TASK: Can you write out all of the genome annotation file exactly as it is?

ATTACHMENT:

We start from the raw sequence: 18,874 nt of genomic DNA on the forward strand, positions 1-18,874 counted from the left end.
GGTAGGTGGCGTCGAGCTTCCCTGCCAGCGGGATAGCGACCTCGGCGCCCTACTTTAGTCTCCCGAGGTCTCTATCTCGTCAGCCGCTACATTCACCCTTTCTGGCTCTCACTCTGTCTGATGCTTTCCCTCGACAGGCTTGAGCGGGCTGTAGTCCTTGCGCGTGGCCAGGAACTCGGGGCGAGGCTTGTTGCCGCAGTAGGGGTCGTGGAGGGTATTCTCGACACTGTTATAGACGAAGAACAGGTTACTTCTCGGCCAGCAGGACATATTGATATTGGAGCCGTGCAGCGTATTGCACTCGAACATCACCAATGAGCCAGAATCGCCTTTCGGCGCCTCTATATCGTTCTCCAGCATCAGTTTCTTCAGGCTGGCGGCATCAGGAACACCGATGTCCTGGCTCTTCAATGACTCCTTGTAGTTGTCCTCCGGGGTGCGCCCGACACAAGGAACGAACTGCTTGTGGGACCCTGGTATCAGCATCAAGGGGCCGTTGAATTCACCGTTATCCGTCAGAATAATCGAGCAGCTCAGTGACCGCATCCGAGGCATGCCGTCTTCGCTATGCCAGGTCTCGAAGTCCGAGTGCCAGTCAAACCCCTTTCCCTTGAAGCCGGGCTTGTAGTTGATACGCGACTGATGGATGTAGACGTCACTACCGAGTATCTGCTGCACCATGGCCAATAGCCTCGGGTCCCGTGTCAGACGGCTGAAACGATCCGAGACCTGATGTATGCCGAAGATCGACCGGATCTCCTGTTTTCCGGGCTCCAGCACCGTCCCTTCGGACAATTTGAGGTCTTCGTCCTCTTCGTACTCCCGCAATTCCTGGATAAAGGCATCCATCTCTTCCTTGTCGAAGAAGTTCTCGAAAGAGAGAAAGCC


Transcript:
We start from the raw sequence: 18,874 nt of genomic DNA on the forward strand, positions 1-18,874 counted from the left end.
GGTAGGTGGCGTCGAGCTTCCCTGCCAGCGGGATAGCGACCTCGGCGCCCTACTTTAGTCTCCCGAGGTCTCTATCTCGTCAGCCGCTACATTCACCCTTTCTGGCTCTCACTCTGTCTGATGCTTTCCCTCGACAGGCTTGAGCGGGCTGTAGTCCTTGCGCGTGGCCAGGAACTCGGGGCGAGGCTTGTTGCCGCAGTAGGGGTCGTGGAGGGTATTCTCGACACTGTTATAGACGAAGAACAGGTTACTTCTCGGCCAGCAGGACATATTGATATTGGAGCCGTGCAGCGTATTGCACTCGAACATCACCAATGAGCCAGAATCGCCTTTCGGCGCCTCTATATCGTTCTCCAGCATCAGTTTCTTCAGGCTGGCGGCATCAGGAACACCGATGTCCTGGCTCTTCAATGACTCCTTGTAGTTGTCCTCCGGGGTGCGCCCGACACAAGGAACGAACTGCTTGTGGGACCCTGGTATCAGCATCAAGGGGCCGTTGAATTCACCGTTATCCGTCAGAATAATCGAGCAGCTCAGTGACCGCATCCGAGGCATGCCGTCTTCGCTATGCCAGGTCTCGAAGTCCGAGTGCCAGTCAAACCCCTTTCCCTTGAAGCCGGGCTTGTAGTTGATACGCGACTGATGGATGTAGACGTCACTACCGAGTATCTGCTGCACCATGGCCAATAGCCTCGGGTCCCGTGTCAGACGGCTGAAACGATCCGAGACCTGATGTATGCCGAAGATCGACCGGATCTCCTGTTTTCCGGGCTCCAGCACCGTCCCTTCGGACAATTTGAGGTCTTCGTCCTCTTCGTACTCCCGCAATTCCTGGATAAAGGCATCCATCTCTTCCTTGTCGAAGAAGTTCTCGAAAGAGAGAAAGCC